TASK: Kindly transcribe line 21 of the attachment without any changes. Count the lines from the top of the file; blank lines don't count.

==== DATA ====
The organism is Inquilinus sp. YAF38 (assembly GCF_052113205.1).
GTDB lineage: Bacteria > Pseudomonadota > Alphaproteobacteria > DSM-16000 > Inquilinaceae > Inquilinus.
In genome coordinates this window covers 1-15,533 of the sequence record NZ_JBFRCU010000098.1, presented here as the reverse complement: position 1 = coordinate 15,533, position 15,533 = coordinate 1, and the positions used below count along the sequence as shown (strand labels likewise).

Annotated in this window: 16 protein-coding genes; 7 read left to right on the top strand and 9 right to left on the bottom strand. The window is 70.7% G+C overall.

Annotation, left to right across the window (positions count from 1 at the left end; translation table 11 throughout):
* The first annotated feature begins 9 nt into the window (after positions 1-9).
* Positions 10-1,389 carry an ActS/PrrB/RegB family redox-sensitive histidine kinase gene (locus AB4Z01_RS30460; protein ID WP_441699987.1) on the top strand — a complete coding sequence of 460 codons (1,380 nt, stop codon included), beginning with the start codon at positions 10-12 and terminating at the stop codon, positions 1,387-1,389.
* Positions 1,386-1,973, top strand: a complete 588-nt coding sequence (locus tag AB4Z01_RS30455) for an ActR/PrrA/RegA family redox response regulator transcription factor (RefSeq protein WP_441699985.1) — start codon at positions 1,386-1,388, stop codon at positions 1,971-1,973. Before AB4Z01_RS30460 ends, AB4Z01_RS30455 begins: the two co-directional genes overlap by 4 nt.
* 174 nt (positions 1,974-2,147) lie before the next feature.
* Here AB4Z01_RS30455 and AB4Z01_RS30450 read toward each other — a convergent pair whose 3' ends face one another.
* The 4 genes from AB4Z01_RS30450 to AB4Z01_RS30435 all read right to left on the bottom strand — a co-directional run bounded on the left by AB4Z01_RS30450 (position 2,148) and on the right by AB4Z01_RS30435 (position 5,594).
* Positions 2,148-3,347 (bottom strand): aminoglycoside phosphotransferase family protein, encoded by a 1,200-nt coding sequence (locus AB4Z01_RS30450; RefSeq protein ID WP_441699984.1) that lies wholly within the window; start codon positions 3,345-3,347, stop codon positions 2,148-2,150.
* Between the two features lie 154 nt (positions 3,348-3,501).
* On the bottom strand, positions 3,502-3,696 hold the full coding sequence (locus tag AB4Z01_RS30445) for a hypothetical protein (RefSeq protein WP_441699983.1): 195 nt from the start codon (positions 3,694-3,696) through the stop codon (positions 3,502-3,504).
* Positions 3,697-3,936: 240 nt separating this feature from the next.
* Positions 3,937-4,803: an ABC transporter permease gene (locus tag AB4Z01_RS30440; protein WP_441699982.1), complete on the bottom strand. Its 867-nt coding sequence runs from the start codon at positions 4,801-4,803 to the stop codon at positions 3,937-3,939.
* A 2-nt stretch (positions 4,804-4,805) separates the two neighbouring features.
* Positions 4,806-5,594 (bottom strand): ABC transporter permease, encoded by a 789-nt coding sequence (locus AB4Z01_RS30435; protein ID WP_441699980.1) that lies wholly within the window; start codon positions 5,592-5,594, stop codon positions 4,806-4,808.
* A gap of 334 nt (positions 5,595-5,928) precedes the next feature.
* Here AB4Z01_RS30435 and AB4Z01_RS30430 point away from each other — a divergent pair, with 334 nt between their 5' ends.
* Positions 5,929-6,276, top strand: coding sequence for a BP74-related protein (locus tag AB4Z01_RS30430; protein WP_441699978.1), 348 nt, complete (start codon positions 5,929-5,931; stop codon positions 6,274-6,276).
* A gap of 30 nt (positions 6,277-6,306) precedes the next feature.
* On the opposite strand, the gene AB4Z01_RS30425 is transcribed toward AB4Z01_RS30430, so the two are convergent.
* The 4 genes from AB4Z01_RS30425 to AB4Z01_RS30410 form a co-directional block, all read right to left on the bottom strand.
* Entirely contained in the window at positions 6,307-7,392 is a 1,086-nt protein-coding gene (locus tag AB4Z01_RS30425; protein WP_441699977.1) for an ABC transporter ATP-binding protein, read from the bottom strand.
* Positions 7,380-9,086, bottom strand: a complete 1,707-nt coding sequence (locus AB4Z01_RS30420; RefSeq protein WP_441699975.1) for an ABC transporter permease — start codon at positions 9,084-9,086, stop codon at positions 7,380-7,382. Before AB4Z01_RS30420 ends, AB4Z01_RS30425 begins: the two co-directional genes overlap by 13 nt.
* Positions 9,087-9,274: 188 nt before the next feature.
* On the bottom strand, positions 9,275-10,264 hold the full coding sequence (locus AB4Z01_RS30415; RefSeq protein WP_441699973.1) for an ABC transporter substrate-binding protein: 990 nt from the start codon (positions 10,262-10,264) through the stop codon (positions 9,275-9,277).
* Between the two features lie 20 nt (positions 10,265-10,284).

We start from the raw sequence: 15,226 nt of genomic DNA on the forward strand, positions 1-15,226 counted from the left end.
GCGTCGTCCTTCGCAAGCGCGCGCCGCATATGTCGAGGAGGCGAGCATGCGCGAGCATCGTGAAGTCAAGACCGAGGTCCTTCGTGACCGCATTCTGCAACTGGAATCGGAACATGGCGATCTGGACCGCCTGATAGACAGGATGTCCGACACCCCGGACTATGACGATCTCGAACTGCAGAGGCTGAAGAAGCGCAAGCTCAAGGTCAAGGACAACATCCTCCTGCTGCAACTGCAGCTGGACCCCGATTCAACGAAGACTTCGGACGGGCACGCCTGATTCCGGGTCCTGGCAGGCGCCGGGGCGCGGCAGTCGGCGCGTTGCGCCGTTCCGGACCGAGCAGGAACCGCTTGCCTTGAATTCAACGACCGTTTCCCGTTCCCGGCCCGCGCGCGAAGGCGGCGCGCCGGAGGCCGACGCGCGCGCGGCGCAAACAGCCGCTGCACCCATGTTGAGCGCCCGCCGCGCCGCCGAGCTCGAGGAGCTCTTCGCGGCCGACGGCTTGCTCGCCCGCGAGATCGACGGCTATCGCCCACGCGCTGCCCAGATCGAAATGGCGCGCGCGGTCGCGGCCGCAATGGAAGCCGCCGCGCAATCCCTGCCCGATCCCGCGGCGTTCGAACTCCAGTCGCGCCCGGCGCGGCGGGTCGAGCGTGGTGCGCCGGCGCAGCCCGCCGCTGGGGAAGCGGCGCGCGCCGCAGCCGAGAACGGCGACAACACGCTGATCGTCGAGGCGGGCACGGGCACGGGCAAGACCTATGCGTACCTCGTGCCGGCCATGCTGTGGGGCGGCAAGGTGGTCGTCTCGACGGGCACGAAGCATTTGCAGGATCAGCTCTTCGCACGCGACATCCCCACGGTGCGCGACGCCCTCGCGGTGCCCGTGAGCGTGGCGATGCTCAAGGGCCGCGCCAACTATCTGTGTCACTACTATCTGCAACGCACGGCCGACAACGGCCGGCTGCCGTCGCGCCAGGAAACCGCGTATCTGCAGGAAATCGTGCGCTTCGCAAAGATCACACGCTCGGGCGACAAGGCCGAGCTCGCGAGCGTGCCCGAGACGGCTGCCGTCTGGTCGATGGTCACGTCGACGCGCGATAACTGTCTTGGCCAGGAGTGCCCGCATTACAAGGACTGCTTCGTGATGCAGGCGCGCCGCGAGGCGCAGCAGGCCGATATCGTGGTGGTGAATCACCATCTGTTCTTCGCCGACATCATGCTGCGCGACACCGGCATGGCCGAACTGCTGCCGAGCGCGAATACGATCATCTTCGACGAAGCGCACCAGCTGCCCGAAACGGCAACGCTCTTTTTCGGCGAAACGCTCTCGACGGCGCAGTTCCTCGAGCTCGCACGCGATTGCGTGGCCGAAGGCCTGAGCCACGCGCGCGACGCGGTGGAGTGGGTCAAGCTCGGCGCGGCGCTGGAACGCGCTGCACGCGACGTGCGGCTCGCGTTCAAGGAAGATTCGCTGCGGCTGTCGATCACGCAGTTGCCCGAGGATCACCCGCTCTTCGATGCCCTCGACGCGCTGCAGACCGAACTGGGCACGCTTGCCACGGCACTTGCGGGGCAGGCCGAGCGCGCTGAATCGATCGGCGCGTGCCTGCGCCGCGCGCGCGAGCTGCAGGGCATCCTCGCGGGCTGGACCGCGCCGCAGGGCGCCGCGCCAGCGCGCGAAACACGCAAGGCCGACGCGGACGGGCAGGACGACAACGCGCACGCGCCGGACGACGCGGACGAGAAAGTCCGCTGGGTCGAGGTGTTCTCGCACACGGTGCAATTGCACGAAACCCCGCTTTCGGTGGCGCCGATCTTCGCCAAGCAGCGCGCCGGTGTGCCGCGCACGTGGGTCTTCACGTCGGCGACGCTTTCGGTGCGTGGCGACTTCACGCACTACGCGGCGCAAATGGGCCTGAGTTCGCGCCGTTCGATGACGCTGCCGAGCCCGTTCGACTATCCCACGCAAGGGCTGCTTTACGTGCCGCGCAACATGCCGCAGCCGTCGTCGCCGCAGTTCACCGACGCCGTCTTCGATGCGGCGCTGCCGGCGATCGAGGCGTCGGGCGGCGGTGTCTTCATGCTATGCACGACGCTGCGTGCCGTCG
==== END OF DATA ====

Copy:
* Positions 5,929-6,276, top strand: coding sequence for a BP74-related protein (locus tag AB4Z01_RS30430; protein WP_441699978.1), 348 nt, complete (start codon positions 5,929-5,931; stop codon positions 6,274-6,276).